(Prospect Identification Techniques Rated
                    “Most Effective”)

 Natelson 2004 Survey (437 E.D. respondents)
  1.    Webpage – 97% (up from 74% in 2003)
  2.    Hosting prospects & consultants – 86%
  3.    Staff domestic marketing trip – 85%
  4.    Target industry trade shows – 79%
  5.    E-mail marketing – 46%
  6.    Direct mail – 44%
  7.    Public relations services – 44%
  8.    Volunteer marketing trips – 41%
  9.    Staff international marketing trips – 35%
  10.   Media advertising – 33%
  11.   Telemarketing – 9%
                        What Works Best?
 Where business people get business climate information
  (DCI 2008 Survey)
   1.     Dialogue with industry peers (61% - was 54% in 2005; 56% in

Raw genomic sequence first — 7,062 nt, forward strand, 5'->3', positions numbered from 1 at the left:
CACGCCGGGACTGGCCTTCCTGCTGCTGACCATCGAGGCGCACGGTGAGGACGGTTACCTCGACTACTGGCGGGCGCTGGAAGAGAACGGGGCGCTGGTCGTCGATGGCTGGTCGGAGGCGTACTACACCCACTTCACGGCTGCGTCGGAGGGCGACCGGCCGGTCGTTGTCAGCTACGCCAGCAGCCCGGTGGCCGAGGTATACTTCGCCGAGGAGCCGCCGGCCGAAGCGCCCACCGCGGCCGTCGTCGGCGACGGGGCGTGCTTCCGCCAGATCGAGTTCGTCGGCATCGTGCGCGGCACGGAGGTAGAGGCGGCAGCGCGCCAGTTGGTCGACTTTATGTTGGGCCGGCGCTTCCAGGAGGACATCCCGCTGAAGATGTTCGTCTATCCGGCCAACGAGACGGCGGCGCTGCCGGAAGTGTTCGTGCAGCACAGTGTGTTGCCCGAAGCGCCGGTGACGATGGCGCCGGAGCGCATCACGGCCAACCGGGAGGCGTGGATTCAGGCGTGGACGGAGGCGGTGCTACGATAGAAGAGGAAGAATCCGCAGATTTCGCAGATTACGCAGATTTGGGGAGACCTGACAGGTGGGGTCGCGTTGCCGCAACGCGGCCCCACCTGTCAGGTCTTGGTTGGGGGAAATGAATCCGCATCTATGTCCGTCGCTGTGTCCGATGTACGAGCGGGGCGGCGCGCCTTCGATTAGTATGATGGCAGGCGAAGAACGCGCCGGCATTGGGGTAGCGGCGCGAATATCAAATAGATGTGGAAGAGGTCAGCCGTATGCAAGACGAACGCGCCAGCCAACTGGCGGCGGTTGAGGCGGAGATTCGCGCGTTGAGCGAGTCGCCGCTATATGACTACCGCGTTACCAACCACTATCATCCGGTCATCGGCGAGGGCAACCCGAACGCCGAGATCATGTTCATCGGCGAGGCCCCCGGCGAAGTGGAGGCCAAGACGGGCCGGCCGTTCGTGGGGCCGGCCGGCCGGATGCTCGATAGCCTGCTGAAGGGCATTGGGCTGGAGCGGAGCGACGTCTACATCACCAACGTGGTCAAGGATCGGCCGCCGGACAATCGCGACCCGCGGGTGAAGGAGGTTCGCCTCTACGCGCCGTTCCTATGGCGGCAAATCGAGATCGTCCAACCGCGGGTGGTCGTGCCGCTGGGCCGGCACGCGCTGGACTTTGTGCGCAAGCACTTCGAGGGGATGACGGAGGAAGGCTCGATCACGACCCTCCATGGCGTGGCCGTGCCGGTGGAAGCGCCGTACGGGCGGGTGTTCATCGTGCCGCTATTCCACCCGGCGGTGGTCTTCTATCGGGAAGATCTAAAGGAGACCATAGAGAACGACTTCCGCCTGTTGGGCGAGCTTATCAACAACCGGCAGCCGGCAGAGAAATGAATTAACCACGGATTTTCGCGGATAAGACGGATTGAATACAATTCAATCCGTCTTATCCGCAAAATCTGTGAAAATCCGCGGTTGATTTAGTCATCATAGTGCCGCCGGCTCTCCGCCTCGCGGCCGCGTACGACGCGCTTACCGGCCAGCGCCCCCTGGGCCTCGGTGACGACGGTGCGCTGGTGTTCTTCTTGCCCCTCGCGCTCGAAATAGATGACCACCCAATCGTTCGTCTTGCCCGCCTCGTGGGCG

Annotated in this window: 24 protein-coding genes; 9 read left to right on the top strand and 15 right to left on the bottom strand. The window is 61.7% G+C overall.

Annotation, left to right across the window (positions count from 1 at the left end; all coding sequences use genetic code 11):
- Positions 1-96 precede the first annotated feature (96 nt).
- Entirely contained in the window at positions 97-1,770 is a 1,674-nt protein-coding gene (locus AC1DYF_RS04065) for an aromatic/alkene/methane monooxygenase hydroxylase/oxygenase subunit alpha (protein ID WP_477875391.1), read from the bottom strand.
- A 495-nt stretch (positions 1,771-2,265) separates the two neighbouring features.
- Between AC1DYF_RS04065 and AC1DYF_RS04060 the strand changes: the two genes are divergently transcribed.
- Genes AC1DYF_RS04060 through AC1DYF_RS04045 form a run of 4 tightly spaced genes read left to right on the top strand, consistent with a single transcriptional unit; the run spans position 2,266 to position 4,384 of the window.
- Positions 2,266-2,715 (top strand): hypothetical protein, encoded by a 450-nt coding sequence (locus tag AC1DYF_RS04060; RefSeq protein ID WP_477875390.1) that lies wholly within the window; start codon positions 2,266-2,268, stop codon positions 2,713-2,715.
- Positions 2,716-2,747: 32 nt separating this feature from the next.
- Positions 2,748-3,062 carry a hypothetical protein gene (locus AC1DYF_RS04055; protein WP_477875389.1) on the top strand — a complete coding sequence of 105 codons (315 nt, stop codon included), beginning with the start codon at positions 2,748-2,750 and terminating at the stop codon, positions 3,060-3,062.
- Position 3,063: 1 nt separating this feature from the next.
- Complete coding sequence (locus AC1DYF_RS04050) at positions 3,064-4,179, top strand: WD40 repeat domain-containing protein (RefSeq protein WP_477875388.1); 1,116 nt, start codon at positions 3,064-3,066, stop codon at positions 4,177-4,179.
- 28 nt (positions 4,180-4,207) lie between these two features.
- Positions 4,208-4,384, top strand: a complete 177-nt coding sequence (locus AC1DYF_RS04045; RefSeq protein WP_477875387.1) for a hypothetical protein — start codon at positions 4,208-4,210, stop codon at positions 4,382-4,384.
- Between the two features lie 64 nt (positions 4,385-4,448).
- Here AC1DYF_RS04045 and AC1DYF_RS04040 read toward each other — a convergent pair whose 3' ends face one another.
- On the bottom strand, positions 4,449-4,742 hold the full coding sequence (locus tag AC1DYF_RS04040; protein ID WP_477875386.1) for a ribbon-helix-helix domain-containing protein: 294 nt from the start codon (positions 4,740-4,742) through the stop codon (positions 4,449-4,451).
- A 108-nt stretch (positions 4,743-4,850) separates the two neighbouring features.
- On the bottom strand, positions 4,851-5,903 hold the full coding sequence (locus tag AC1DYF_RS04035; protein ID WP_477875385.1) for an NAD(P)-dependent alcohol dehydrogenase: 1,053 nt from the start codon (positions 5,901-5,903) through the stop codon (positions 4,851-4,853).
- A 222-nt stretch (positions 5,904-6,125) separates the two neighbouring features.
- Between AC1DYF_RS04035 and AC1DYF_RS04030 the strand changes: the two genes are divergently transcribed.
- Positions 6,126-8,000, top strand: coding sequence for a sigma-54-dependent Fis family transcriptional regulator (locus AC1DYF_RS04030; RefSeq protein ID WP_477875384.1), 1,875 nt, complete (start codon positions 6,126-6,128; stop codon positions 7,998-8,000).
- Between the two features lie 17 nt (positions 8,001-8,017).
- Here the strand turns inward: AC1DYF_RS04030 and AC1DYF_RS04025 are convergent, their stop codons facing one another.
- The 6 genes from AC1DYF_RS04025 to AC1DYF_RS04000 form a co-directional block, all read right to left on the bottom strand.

2.     Articles in newspapers & magazines (53% was 45% in 2005;
          62% in 2002)
   3.     Business travel (42% - was 45% in 2005)
   4.     Meetings with EDOs (32% - was 33% in 2005; 21% in 2002)
   5.     Online sources (28% - was 22% in 2005; 9% in 2002)
   6.     National surveys (22% - was 17% in 2005; 21% in 2002)
   7.     Word of mouth (19% - was 16% in 2005; 29% in 2002)
   8.     Personal travel (14% - was 13% in 2005; 14% in 2002

   11. Print advertising (3% - was 2% in 2005; 4% in 2002
   12. Direct mail (2% in 2008, 2005, 2002)
   Other Marketing Considerations

Multi-step marketing

The impact of electronic technology

Community Network Marketing

The importance of a vision and good planning
    What Economic Developers
        Really Do Today


Your Mission - Should You Choose to
 Accept It
Your Mission – Should You
   Choose to Accept It

Building Better Communities
            To Live
            To Work
            To Play
        To Run a Business
What Else Would You
  Like to Discuss?